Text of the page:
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AMD Ryzen 9 3900XT, Ryzen 7 3800XT and Ryzen 5 3600XT Review: Small Gains, Big Price Tag

Ryzen XT underwhelms

AMD Ryzen 9 3900XT, AMD Ryzen 7 3800XT and AMD Ryzen 5 3600XT
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The TLDR

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The charts above provide the geometric mean of several of our application tests (listed in the chart title) that are representative of broader trends in lightly- and multi-threaded applications. Notably, these charts don't include the workstation-class application tests on the following page. You'll see more meaningful performance improvements there. 

We included all of our standard application testing below. Given the small performance deltas between the XT- and X-series, aside from identifying notable outliers, we won't provide too much commentary in the individual results - some of them even fall within the margin of error. 

Rendering on AMD Ryzen 9 3900XT

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We don't see much of a gain for the Ryzen 9 3900XT in the threaded Cinebench workload, but that's expected because the all-core load triggers the socket power limits. However, removing those limits via the PBO feature also yields similar performance to the Ryzen 9 3900X. The Ryzen 7 3800XT gains a mere 1% over the X-series model, while the Ryzen 5 3600XT gains nearly 4%. 

The XT-series' also notches gains in the single-core test, with the 3900XT, 3800XT, and 3600XT improving by 2%, 3%, and 5%, respectively, though the first two aren't quite as impressive given the benchmark's margin of error. 

A similar tale plays out through the rest of the rendering tests, with the Ryzen 5 3600XT posting the most substantial gains. Meanwhile, the 3900XT and 3800XT eke out small but measurable and repeatable gains.

Encoding on AMD Ryzen 9 3900XT

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The single-threaded LAME and FLAC encoding tests respond well to per-core performance, which benefits Intel's chips. AMD has shortened the gap between it and the Intel competition in these tests, but the overall performance hierarchy remains unchanged.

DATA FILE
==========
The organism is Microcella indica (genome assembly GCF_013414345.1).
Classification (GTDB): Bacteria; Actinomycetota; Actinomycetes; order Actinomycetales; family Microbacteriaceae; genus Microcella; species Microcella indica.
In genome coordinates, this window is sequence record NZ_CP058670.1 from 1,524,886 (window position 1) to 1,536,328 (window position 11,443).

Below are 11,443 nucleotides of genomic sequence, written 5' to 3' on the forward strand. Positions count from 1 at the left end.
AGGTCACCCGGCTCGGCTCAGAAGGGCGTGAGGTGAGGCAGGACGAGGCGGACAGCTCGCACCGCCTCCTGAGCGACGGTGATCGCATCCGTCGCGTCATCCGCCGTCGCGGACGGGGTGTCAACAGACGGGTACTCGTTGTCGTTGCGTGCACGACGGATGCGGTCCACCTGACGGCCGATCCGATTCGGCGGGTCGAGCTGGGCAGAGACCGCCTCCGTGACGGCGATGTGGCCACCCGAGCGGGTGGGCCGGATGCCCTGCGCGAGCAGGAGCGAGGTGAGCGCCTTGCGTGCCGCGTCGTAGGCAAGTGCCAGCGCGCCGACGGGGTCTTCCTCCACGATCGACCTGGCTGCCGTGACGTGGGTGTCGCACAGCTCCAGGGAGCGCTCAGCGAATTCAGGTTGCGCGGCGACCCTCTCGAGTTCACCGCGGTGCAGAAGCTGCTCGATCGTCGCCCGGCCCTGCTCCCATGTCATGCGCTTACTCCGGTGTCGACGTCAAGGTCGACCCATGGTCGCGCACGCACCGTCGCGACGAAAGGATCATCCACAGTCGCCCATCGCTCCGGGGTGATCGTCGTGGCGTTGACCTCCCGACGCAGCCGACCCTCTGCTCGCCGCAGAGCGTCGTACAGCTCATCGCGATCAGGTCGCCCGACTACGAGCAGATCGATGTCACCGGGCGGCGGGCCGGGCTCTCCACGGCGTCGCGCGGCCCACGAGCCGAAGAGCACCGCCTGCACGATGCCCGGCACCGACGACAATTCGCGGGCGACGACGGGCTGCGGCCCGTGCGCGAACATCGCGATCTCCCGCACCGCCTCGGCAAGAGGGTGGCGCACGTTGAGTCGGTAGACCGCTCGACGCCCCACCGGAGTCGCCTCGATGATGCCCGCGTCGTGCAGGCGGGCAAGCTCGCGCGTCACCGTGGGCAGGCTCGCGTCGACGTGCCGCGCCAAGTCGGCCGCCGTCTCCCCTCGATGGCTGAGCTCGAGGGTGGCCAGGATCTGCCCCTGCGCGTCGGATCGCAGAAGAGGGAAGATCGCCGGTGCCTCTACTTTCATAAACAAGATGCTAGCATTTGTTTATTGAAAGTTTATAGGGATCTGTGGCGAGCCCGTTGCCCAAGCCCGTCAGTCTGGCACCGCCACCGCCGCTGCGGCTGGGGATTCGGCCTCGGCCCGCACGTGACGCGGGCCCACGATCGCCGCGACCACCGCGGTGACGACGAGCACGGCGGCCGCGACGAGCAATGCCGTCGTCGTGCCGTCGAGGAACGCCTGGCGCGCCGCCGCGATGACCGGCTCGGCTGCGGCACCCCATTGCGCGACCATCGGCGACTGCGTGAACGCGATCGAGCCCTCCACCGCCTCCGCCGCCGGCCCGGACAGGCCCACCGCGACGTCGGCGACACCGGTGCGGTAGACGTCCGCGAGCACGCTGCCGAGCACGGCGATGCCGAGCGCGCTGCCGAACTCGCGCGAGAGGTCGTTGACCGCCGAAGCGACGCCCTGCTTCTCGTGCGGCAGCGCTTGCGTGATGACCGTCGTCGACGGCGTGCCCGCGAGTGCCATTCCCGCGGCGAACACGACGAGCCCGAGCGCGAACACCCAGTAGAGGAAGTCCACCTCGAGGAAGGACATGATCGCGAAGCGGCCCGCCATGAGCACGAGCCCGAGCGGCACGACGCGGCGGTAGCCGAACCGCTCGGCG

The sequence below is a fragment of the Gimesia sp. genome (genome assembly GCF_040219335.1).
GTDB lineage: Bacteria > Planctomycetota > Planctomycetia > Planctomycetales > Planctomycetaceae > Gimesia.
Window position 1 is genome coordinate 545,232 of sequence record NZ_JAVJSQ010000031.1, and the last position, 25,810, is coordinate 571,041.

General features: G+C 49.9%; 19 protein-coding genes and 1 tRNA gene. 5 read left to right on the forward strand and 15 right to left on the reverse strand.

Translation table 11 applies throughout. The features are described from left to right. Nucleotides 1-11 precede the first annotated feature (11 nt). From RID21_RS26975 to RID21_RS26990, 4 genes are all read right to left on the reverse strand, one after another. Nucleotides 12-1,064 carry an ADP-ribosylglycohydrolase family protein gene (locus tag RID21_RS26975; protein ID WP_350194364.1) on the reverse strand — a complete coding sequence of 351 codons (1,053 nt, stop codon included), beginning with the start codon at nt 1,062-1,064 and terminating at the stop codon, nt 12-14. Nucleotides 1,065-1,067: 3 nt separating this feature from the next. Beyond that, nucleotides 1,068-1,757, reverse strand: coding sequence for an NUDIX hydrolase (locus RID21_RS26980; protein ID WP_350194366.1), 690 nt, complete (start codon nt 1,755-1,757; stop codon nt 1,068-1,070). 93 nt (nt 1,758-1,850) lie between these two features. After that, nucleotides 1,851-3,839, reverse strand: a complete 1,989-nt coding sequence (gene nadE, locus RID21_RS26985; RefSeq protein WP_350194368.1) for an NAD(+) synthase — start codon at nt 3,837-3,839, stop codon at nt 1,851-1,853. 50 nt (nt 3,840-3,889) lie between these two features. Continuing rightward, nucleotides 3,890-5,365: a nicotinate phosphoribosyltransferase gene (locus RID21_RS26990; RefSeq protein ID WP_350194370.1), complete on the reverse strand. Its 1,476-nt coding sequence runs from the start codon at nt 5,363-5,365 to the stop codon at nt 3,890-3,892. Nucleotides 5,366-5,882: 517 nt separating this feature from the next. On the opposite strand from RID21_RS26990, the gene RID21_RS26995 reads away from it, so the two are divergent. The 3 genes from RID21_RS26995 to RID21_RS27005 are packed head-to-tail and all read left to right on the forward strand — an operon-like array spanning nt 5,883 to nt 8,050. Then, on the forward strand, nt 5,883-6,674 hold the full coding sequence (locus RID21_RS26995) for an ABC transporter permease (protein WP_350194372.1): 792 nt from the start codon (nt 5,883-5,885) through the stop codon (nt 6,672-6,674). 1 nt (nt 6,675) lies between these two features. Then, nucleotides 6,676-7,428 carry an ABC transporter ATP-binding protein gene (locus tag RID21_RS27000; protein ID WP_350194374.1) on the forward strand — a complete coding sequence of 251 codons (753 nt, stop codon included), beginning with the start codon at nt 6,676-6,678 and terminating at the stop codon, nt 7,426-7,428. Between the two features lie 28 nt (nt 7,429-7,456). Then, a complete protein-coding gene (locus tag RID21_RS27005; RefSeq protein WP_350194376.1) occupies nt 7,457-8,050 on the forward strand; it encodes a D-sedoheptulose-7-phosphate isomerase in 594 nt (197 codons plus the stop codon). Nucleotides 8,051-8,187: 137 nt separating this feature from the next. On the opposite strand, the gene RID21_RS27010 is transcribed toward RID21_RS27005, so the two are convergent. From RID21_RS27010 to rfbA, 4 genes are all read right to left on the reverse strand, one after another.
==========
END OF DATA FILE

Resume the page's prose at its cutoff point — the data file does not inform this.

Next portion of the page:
The threaded HandBrake x264 and x265 tests show the same general trend - some slight gains for the Ryzen 9 3900XT and 3800XT, though it's noteworthy that the 3800XT passes the 10700K in the x264 render test. 

Web Browsing on AMD Ryzen 9 3900XT

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Single-threaded performance reigns supreme in most web browsers. The Ryzen 7 3800XT and Ryzen 5 3600XT take impressive steps forward over the X-series models, but improvements are more muted with the Ryzen 9 3900XT, even falling within the margin of error in a few tests.  

Office and Productivity on AMD Ryzen 9 3900XT

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Clock rates benefit the majority of the GIMP image processing and Microsoft Office tests, both of which benefit from the faster clock rates that come with the Ryzen XT series. 

Compression and AVX on AMD Ryzen 9 3900XT

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The 7zip and Zlib compression/decompression benchmarks rely heavily upon threading and work directly from system memory, thus avoiding the traditional storage bottleneck in these types of tasks. As we've come to expect, the Ryzen processors dominate in 7zip compression tasks, but the performance hierarchy is largely unchanged.  

Overall we don't see any big changes in these benchmarks, either, though we had more luck the Adobe suite on the following page. 

MORE: Best CPUs

MORE: Intel and AMD Processor Hierarchy Comparisons

MORE: All CPUs Content

  • sparrow2
    price on 3800XT is wrong in 2. table (339 not 399)
    Reply
  • Myrmidonas
    Indifferent CPUs of the decade?
    Reply
  • InvalidError
    AMD micro-binning the hell out of Zen 2.
    Reply
  • jimmysmitty
    InvalidError said:
    AMD micro-binning the hell out of Zen 2.

    I find it interesting yet expected. Both do this when they can. It also makes sense to remove the cooler, although Intel got hell for it, with a CPU thats designed for higher performance. Most people who build a system with top end CPUs tend to buy a third party cooler anyways and it just becomes more waste.
    Reply
  • King_V
    (sarcasm)

    AMD has been listening to the Intel fanboys on the forums. Higher clocks are all that matter. Included coolers are always stupid, because nobody will use them.

    So, AMD offered just such an option. Ergo, having catered to what the Intel fanboys wanted, I obviously expect to see them snapping up Ryzen XT processers en-masse

    (/sarcasm)
    Reply
  • NightHawkRMX
    I don't think I will be buying Ryzen XT anytime soon.
    Reply
  • Carlos Enrique
    Man, these CPU's are a waste of time (and money).
    Reply
  • InvalidError
    jimmysmitty said:
    It also makes sense to remove the cooler, although Intel got hell for it, with a CPU thats designed for higher performance.
    Part of that "hell" is for charging more despite removing the stock HSF which is in itself already an intrinsic value loss. If I'm going to get negative value for my money from ditching the stock HSF, I'll take the stock HSF even if I have no plan to actually use it.
    Reply
  • jimmysmitty
    InvalidError said:
    Part of that "hell" is for charging more despite removing the stock HSF which is in itself already an intrinsic value loss. If I'm going to get negative value for my money from ditching the stock HSF, I'll take the stock HSF even if I have no plan to actually use it.

    They did the same thing here though.

    But still the mass majority would throw the HSF away creating waste. Not worth it IMO.
    Reply
  • InvalidError
    jimmysmitty said:
    But still the mass majority would throw the HSF away creating waste. Not worth it IMO.
    You can flip the Prism on eBay for ~$35.
    Reply